Digital Health Accelerators Find Expansion Opportunities In International Markets


The US digital health ecosystem has undergone a dramatic transition over the last five years driven largely by stipulations found within the American Recovery and Reinvestment Act and Affordable Care Act that monetize the expanded use of health IT tools in care delivery. These regulatory changes have sparked an influx of new investment dollars from VC firms hoping to cash in on the next generation of must-have digital health tools. In 2011, the digital health industry attracted under $1 billion in VC investments, but by 2013 that number had doubled to $2 billion, and just a year later in 2014 investments spiked an additional 125 percent, bringing $4.1 billion into the sector by the end of the fiscal year. In response to this fresh capital, a digital gold rush climate emerged as health-focused accelerator programs sprang up across the country. Dozens of new organizations launched investment programs, and existing organizations expanded to offer larger classes in more locations.

Six months later, and it has become clear that investment activity has stabilized in the US. By the mid-year point, 2015 was on pace to match the $4.1 billion raised by digital health startups in 2014, but the once soaring plot line measuring funding growth over the years has plateaued. With health accelerators now up and running in most major US cities, organizations that missed the boat, or are hoping to continue expansions, are now turning toward international markets.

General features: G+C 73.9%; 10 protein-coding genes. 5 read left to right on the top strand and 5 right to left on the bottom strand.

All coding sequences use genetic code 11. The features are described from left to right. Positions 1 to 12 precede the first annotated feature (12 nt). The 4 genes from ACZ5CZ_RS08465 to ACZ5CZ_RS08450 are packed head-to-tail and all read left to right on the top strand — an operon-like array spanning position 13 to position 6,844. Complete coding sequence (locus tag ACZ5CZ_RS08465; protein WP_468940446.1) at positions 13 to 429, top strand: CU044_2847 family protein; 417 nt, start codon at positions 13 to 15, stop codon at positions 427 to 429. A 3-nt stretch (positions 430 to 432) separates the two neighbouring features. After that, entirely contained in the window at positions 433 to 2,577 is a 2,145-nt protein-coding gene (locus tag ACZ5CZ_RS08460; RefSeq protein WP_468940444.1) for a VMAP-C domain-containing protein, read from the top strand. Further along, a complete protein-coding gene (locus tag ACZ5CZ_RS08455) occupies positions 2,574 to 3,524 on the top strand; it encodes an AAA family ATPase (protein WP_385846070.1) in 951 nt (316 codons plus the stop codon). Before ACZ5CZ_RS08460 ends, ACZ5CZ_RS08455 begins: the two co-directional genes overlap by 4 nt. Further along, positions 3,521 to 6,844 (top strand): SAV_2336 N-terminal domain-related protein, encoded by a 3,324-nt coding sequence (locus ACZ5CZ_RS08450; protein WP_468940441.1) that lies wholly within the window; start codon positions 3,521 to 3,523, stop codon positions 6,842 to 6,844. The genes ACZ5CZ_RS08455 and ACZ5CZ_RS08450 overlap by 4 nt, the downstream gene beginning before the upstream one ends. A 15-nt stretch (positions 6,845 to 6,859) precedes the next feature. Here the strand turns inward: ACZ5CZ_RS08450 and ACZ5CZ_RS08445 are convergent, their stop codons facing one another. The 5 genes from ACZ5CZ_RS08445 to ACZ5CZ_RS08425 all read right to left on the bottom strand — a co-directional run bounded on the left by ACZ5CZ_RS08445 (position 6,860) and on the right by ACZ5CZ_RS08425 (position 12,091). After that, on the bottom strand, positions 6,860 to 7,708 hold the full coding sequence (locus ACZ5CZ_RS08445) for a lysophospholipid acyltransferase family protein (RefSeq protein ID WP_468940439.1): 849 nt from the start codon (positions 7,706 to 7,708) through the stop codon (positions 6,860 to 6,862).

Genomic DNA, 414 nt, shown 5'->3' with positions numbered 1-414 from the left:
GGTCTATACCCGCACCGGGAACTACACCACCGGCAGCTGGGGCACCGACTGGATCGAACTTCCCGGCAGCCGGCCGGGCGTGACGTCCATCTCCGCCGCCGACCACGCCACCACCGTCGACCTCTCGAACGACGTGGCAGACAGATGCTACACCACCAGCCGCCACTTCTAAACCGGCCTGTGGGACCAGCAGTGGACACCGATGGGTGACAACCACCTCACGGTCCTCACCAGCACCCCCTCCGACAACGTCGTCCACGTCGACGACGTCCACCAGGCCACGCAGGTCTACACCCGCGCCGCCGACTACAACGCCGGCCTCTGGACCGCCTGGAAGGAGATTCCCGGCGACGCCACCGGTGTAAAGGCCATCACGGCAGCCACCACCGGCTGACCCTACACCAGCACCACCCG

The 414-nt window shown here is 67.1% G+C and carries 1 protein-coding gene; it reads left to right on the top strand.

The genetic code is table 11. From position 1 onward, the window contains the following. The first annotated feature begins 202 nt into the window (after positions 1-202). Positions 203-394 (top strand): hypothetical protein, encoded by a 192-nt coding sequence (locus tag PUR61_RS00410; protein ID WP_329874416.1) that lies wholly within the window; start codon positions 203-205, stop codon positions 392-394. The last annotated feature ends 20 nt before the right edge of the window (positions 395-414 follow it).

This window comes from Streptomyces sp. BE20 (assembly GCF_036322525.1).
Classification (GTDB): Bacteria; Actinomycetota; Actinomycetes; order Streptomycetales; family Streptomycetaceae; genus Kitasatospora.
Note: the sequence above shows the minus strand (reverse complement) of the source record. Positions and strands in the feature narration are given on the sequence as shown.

Johnson & Johnson’s innovation lab, JLABS, launched from its San Diego headquarters and now occupies campuses in San Francisco, Boston, and Houston. The company announced this week that its next expansion would be north of the border in Toronto, where it will open a 40,000 square-foot facility in the MaRS Discovery District. The new campus will be funded through a partnership between Johnson & Johnson, the University of Toronto, and the Ontario government, which will donate $19 million to help bring the new facility to Toronto.  Scheduled to open in spring 2016, the new campus will have enough space to host up to 50 startups.

In similar news, the investment arm of Johns Hopkins announces a new partnership with Luminox to co-launch an Israeli-based accelerator program. Johns Hopkins already runs a US-based accelerator program for digital health startups called the Hexcite initiative. In this partnership, Luminox will manage the recruitment and early development of startups in Israel, and selected teams will be sent to Baltimore to work with the team at Hexcite and executives at Johns Hopkins.

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